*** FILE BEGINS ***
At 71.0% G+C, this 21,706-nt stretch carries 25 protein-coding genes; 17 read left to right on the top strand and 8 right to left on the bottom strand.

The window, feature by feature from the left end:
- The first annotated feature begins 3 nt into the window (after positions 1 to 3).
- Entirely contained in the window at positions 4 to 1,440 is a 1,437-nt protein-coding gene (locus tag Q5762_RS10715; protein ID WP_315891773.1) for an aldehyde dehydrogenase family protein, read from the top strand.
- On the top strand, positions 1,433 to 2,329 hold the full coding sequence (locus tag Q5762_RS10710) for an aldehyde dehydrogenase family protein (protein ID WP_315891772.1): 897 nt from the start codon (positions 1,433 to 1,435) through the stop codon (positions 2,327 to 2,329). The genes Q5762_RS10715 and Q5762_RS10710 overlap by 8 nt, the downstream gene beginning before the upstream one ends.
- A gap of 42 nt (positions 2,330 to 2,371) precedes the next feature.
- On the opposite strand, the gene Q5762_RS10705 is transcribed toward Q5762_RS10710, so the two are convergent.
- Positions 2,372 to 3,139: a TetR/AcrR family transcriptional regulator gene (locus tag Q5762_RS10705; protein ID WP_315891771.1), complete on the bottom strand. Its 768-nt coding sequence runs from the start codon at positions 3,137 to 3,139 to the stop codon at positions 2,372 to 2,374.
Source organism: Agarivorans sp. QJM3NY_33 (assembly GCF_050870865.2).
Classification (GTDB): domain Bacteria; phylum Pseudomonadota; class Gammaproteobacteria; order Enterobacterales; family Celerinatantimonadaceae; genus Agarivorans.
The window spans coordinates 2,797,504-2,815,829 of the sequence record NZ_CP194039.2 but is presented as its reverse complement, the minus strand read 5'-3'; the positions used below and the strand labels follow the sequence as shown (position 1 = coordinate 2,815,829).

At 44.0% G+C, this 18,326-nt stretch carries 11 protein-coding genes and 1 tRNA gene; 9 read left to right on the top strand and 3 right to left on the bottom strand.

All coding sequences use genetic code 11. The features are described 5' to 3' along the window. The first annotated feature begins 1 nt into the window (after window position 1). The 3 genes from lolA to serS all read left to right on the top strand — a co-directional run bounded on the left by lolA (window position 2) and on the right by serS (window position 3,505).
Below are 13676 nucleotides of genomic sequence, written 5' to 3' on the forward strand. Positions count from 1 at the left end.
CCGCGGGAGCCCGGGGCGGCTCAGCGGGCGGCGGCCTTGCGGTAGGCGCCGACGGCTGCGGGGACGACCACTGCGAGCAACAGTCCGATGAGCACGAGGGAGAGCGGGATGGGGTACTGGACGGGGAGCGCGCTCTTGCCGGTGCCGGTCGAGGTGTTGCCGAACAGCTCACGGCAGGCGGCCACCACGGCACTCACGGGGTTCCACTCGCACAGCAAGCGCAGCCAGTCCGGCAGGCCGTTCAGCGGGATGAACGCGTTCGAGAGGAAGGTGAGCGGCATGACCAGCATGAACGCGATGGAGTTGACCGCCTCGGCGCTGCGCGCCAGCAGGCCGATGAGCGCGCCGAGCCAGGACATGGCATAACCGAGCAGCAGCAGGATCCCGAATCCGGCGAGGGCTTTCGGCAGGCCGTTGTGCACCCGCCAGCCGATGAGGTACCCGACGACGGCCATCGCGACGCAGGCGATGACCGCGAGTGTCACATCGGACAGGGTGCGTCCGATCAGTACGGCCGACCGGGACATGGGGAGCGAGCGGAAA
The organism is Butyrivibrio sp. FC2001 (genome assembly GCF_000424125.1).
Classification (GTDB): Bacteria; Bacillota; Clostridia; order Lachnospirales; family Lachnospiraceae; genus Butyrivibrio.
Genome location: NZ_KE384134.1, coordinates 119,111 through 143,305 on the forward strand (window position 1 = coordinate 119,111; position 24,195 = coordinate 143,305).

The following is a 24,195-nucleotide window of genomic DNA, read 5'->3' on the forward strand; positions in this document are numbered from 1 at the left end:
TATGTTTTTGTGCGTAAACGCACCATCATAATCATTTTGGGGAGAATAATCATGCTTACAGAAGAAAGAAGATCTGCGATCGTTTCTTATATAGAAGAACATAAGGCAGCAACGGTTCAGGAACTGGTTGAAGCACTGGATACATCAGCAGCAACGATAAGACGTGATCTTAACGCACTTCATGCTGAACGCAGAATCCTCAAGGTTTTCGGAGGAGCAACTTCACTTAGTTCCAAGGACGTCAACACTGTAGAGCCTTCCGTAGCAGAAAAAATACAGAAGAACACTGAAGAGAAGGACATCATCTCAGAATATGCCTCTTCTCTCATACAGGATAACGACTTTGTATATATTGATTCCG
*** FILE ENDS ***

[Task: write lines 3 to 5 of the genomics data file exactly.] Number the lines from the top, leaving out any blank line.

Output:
- The first annotated feature begins 3 nt into the window (after positions 1 to 3).
- Entirely contained in the window at positions 4 to 1,440 is a 1,437-nt protein-coding gene (locus tag Q5762_RS10715; protein ID WP_315891773.1) for an aldehyde dehydrogenase family protein, read from the top strand.
- On the top strand, positions 1,433 to 2,329 hold the full coding sequence (locus tag Q5762_RS10710) for an aldehyde dehydrogenase family protein (protein ID WP_315891772.1): 897 nt from the start codon (positions 1,433 to 1,435) through the stop codon (positions 2,327 to 2,329). The genes Q5762_RS10715 and Q5762_RS10710 overlap by 8 nt, the downstream gene beginning before the upstream one ends.